Genetic Risk Factors Associated With Preeclampsia and Hypertensive Disorders of Pregnancy

FINNPEC Study Group, FinnGen Project, and the Estonian Biobank Research Team, Jaakko S. Tyrmi, Tea Kaartokallio, A. Inkeri Lokki, Tiina Jääskeläinen, Eija Kortelainen, Sanni Ruotsalainen, Juha Karjalainen, Samuli Ripatti, Anna Kivioja, Triin Laisk, Johannes Kettunen, Anneli Pouta, Katja Kivinen, Eero Kajantie, Seppo Heinonen, Juha Kere, Hannele Laivuori

Research output: Contribution to journalArticleScientificpeer-review

4 Downloads (Pure)


Importance: A genetic contribution to preeclampsia susceptibility has been established but is still incompletely understood. Objective: To disentangle the underlying genetic architecture of preeclampsia and preeclampsia or other maternal hypertension during pregnancy with a genome-wide association study (GWAS) of hypertensive disorders of pregnancy. Design, Setting, and Participants: This GWAS included meta-analyses in maternal preeclampsia and a combination phenotype encompassing maternal preeclampsia and preeclampsia or other maternal hypertensive disorders. Two overlapping phenotype groups were selected for examination, namely, preeclampsia and preeclampsia or other maternal hypertension during pregnancy. Data from the Finnish Genetics of Pre-eclampsia Consortium (FINNPEC, 1990-2011), Finnish FinnGen project (1964-2019), Estonian Biobank (1997-2019), and the previously published InterPregGen consortium GWAS were combined. Individuals with preeclampsia or other maternal hypertension during pregnancy and control individuals were selected from the cohorts based on relevant International Classification of Diseases codes. Data were analyzed from July 2020 to February 2023. Exposures: The association of a genome-wide set of genetic variants and clinical risk factors was analyzed for the 2 phenotypes. Results: A total of 16 743 women with prior preeclampsia and 15 200 with preeclampsia or other maternal hypertension during pregnancy were obtained from FINNPEC, FinnGen, Estonian Biobank, and the InterPregGen consortium study (respective mean [SD] ages at diagnosis: 30.3 [5.5], 28.7 [5.6], 29.7 [7.0], and 28 [not available] years). The analysis found 19 genome-wide significant associations, 13 of which were novel. Seven of the novel loci harbor genes previously associated with blood pressure traits (NPPA, NPR3, PLCE1, TNS2, FURIN, RGL3, and PREX1). In line with this, the 2 study phenotypes showed genetic correlation with blood pressure traits. In addition, novel risk loci were identified in the proximity of genes involved in the development of placenta (PGR, TRPC6, ACTN4, and PZP), remodeling of uterine spiral arteries (NPPA, NPPB, NPR3, and ACTN4), kidney function (PLCE1, TNS2, ACTN4, and TRPC6), and maintenance of proteostasis in pregnancy serum (PZP). Conclusions and Relevance: The findings indicate that genes related to blood pressure traits are associated with preeclampsia, but many of these genes have additional pleiotropic effects on cardiometabolic, endothelial, and placental function. Furthermore, several of the associated loci have no known connection with cardiovascular disease but instead harbor genes contributing to maintenance of successful pregnancy, with dysfunctions leading to preeclampsialike symptoms.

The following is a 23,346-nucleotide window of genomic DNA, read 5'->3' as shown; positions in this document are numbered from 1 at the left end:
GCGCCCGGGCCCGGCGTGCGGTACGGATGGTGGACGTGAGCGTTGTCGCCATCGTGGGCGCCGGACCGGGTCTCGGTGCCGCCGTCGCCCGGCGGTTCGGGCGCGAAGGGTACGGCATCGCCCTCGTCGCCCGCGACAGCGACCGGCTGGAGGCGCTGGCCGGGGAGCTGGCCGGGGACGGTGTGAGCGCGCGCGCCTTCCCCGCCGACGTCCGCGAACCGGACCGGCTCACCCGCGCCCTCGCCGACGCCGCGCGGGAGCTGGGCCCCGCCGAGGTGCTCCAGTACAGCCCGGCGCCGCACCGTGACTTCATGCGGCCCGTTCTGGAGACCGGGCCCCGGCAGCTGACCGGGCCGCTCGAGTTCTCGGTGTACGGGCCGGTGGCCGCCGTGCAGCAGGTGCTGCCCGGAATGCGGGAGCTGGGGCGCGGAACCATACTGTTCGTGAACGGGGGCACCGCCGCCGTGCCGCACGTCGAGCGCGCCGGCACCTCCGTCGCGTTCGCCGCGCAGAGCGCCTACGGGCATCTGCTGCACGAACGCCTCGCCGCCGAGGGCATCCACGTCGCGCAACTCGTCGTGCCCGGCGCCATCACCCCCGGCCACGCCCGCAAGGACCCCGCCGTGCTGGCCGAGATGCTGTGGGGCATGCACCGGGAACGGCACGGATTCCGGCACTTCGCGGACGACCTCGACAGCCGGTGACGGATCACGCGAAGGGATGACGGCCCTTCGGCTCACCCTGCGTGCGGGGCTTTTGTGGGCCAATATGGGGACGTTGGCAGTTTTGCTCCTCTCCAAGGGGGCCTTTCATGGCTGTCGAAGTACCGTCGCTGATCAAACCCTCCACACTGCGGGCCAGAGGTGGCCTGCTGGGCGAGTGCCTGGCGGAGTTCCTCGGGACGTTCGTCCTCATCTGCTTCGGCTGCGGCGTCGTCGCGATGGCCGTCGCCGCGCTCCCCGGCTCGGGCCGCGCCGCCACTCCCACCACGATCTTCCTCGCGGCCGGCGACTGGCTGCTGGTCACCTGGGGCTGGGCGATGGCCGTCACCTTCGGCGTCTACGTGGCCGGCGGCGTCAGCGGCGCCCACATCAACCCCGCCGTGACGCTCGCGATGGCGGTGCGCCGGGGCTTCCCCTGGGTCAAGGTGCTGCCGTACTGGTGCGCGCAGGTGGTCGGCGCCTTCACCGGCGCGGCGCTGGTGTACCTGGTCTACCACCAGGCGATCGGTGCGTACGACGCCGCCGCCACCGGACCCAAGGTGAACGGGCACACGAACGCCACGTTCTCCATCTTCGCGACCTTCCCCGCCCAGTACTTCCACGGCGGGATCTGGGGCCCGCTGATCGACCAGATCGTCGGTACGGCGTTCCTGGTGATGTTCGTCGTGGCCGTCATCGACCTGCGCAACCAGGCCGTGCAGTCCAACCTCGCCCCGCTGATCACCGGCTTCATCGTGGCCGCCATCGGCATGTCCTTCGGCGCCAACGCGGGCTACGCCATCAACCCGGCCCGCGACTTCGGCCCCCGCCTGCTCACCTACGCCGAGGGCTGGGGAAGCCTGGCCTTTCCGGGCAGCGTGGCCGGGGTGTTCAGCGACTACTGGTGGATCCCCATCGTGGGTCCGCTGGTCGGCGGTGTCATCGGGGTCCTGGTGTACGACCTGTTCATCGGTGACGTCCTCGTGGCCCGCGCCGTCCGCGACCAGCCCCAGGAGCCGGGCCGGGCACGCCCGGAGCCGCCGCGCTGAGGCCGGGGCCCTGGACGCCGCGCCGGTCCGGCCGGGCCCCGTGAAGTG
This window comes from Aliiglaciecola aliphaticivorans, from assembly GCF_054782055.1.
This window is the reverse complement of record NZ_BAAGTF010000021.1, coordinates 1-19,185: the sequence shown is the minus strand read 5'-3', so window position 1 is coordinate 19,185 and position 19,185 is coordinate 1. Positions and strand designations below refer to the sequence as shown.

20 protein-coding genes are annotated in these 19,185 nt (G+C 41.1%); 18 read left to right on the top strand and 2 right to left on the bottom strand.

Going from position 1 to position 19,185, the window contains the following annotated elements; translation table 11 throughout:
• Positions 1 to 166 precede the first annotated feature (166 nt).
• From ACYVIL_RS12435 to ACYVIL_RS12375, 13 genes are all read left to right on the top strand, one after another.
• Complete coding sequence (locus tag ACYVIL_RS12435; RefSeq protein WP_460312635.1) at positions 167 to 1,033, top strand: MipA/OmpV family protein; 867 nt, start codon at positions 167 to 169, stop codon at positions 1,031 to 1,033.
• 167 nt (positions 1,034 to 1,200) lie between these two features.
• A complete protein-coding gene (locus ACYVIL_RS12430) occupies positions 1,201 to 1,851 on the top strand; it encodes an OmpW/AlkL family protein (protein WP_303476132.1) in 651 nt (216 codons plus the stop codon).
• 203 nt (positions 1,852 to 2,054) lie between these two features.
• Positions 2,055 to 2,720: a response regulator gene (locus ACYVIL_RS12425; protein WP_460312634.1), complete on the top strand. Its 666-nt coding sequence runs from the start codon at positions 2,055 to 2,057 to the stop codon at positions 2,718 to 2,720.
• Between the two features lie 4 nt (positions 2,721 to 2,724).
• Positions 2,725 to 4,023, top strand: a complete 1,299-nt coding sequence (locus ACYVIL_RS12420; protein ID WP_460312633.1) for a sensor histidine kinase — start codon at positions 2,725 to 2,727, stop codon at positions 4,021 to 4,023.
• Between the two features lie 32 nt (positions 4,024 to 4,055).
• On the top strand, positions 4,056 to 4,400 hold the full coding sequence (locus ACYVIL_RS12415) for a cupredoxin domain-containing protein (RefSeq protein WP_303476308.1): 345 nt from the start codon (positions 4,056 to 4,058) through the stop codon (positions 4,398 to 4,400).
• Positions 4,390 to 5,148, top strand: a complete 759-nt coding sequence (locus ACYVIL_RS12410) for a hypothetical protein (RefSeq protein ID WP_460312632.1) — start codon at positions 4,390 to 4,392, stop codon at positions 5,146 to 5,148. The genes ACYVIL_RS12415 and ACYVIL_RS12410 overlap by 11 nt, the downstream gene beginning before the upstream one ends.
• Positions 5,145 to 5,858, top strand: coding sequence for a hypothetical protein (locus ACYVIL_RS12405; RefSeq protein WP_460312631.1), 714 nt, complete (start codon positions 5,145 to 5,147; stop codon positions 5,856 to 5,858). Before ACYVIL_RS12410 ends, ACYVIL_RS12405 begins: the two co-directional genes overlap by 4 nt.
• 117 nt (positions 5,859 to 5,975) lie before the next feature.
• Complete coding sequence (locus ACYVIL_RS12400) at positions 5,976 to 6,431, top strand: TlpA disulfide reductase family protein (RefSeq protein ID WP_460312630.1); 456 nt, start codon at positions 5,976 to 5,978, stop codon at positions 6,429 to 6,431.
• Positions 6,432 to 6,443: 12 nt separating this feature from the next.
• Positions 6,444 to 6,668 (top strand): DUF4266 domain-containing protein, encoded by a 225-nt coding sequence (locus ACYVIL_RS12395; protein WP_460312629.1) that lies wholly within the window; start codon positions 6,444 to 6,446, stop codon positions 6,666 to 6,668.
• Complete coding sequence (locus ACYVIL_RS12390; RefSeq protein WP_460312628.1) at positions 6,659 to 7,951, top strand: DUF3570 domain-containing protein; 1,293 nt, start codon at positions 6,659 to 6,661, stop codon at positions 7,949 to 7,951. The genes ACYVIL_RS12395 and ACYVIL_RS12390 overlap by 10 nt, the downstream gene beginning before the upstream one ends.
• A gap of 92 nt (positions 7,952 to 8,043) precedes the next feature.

Original languageEnglish
Pages (from-to)674-683
Number of pages10
JournalJama Cardiology
Issue number7
Publication statusPublished - 2023
Publication typeA1 Journal article-refereed

Publication forum classification

  • Publication forum level 3

ASJC Scopus subject areas

  • Cardiology and Cardiovascular Medicine


Dive into the research topics of 'Genetic Risk Factors Associated With Preeclampsia and Hypertensive Disorders of Pregnancy'. Together they form a unique fingerprint.

Cite this